Last week, I described what the Mac's future might look like from the perspective of developers and consumers. I got a few things right -- like the perfect iPad compatibility and the use of containerization for security and app isolation -- but there were a few things I missed.
What did I get wrong? Well, for starters, I was not expecting the development path of this new generation of Macs to be as open or as flexible as the company appears to have pursued. Apple Silicon is a complete port, in the "Option 1: Re-engine" sense -- but there are some "Re-imagine" aspects as well.
The route Apple decided upon is to re-engine and partially revamp the entire Mac platform. It's a bold, aggressive move that will transform the entire technology industry.
For the future Mac -- the transition that is expected to take about two years -- Apple has decided to switch from Intel x86 chips to its own Apple Silicon, which has been powering its iPhone and iPad mobile products for the last 13 years. These will be 64-bit chips that use the Arm processor architecture of Apple's design.
For the developer transition, the company will be supplying a limited number of special Mac mini systems powered by the Apple A12Z Bionic chip. That's the very same chip used in the 2020 version of the iPad Pro, a 4X4 (asymmetric) system on a chip, boosted with 16GB of RAM from the standard 6GB of RAM that ships on the iPad Pro.
But it is unlikely that the initial shipping Apple Silicon Macs, expected in 2021, will use the same chips powering the next generation of iPhones and iPads. Apple will almost certainly design much more powerful processors, which can address much larger amounts of RAM, with higher numbers of high-performance p-cores (as well as lower-power e-cores), and possibly even discrete GPUs.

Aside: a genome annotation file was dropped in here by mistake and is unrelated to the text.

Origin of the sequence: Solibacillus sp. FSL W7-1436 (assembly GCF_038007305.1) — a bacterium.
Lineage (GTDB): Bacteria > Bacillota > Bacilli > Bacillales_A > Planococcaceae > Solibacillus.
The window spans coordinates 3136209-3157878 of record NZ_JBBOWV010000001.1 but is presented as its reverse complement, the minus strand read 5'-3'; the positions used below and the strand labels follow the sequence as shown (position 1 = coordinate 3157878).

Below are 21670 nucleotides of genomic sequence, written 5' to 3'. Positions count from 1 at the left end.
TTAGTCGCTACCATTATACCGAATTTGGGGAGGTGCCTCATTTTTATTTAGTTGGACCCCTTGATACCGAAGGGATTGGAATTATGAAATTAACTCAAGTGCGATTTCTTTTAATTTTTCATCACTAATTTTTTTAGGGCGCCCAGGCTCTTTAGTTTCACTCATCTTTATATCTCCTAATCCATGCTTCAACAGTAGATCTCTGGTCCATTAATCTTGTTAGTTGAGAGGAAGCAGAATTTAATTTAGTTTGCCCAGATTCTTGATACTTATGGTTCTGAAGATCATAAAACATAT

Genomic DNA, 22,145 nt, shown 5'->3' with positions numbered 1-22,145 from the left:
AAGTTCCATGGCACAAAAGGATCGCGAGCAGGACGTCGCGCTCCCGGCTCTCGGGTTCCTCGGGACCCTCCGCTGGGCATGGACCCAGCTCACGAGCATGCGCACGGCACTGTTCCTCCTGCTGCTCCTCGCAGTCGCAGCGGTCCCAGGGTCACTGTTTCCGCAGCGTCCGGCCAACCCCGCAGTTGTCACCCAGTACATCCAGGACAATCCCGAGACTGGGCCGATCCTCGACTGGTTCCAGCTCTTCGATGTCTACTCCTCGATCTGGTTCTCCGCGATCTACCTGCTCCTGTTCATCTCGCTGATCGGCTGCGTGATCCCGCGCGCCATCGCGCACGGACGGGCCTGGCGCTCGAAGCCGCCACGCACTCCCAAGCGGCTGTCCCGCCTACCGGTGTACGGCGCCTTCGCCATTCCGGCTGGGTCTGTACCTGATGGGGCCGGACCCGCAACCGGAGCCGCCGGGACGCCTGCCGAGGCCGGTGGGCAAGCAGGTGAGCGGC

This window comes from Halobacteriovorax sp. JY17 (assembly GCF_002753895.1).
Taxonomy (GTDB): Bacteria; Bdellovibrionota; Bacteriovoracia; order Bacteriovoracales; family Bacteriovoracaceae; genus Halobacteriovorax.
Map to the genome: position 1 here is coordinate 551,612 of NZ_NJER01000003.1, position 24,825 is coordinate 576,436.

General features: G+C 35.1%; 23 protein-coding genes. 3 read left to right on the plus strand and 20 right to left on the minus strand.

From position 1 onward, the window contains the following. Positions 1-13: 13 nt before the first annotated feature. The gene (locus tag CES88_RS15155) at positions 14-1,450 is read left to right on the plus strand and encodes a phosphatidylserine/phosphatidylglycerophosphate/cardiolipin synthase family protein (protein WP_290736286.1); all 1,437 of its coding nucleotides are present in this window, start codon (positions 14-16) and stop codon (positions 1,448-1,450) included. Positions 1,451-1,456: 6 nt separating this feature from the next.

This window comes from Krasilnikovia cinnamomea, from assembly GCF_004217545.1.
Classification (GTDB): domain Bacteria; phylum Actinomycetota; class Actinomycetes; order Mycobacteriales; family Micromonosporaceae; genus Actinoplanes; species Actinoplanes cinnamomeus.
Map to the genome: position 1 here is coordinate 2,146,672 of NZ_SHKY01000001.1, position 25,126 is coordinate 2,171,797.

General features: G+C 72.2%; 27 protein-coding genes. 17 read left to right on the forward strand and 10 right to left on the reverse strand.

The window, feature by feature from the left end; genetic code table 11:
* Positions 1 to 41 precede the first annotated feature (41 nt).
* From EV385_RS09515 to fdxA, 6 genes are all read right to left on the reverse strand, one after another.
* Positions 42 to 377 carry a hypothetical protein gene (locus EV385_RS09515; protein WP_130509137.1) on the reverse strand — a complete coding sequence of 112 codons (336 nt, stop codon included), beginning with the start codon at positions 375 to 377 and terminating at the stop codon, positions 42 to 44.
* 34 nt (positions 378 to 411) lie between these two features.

Apple decided, for this transition, to provide developers with as many options as possible for moving to the new Mac platform -- with what can only be called a "no app left behind" strategy. In order of development effort required -- from easiest to most difficult -- these options are:
Run traditional apps unmodified from x86 using "Rosetta 2," a 64-bit Intel emulator that presumably uses Just In Time compilation, similar to how Microsoft runs Intel apps on its Arm-based Surface Pro X laptop. How well legacy apps will run in this platform will be very difficult to say. Apple showed a few 3D games and large professional photo editing applications running smoothly, but we all know that demos are tightly controlled, and we don't know which apps may misbehave. There's a big difference between apps designed for multi-core and multi-threaded use on an Intel chip, and those running on an Arm processor, and then having to handle instruction translation on the fly. I was not expecting Apple to provide this as a method for running apps. In fact, I'm stunned. With the removal of the 32-bit app and Carbon support in Catalina, many legacy apps were already thrown out with the bathwater. I have to think that this is mostly to appease large developers like Microsoft and Adobe while they port their most significant projects over to the new platform. It should be added that these traditional apps running in emulation can be user-installed; they won't need to be distributed on the Mac App Store.